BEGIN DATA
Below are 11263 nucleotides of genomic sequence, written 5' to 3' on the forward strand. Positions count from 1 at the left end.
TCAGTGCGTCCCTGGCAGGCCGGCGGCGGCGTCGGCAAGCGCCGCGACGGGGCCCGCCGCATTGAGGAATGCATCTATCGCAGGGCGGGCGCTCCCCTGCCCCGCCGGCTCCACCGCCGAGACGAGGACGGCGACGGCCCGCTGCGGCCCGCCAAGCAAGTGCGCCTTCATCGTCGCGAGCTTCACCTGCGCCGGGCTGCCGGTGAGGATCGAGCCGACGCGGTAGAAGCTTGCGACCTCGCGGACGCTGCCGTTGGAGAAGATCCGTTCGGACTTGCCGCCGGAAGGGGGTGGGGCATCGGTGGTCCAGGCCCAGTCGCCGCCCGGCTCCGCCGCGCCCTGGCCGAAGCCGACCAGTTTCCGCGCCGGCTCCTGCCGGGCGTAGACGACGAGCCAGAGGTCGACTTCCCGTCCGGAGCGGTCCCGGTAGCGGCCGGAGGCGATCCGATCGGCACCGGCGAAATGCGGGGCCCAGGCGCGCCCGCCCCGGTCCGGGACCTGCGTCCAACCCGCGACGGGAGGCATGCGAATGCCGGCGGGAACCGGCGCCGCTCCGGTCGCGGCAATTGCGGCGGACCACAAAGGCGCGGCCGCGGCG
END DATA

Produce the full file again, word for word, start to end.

Below are 11263 nucleotides of genomic sequence, written 5' to 3' on the forward strand. Positions count from 1 at the left end.
TCAGTGCGTCCCTGGCAGGCCGGCGGCGGCGTCGGCAAGCGCCGCGACGGGGCCCGCCGCATTGAGGAATGCATCTATCGCAGGGCGGGCGCTCCCCTGCCCCGCCGGCTCCACCGCCGAGACGAGGACGGCGACGGCCCGCTGCGGCCCGCCAAGCAAGTGCGCCTTCATCGTCGCGAGCTTCACCTGCGCCGGGCTGCCGGTGAGGATCGAGCCGACGCGGTAGAAGCTTGCGACCTCGCGGACGCTGCCGTTGGAGAAGATCCGTTCGGACTTGCCGCCGGAAGGGGGTGGGGCATCGGTGGTCCAGGCCCAGTCGCCGCCCGGCTCCGCCGCGCCCTGGCCGAAGCCGACCAGTTTCCGCGCCGGCTCCTGCCGGGCGTAGACGACGAGCCAGAGGTCGACTTCCCGTCCGGAGCGGTCCCGGTAGCGGCCGGAGGCGATCCGATCGGCACCGGCGAAATGCGGGGCCCAGGCGCGCCCGCCCCGGTCCGGGACCTGCGTCCAACCCGCGACGGGAGGCATGCGAATGCCGGCGGGAACCGGCGCCGCTCCGGTCGCGGCAATTGCGGCGGACCACAAAGGCGCGGCCGCGGCG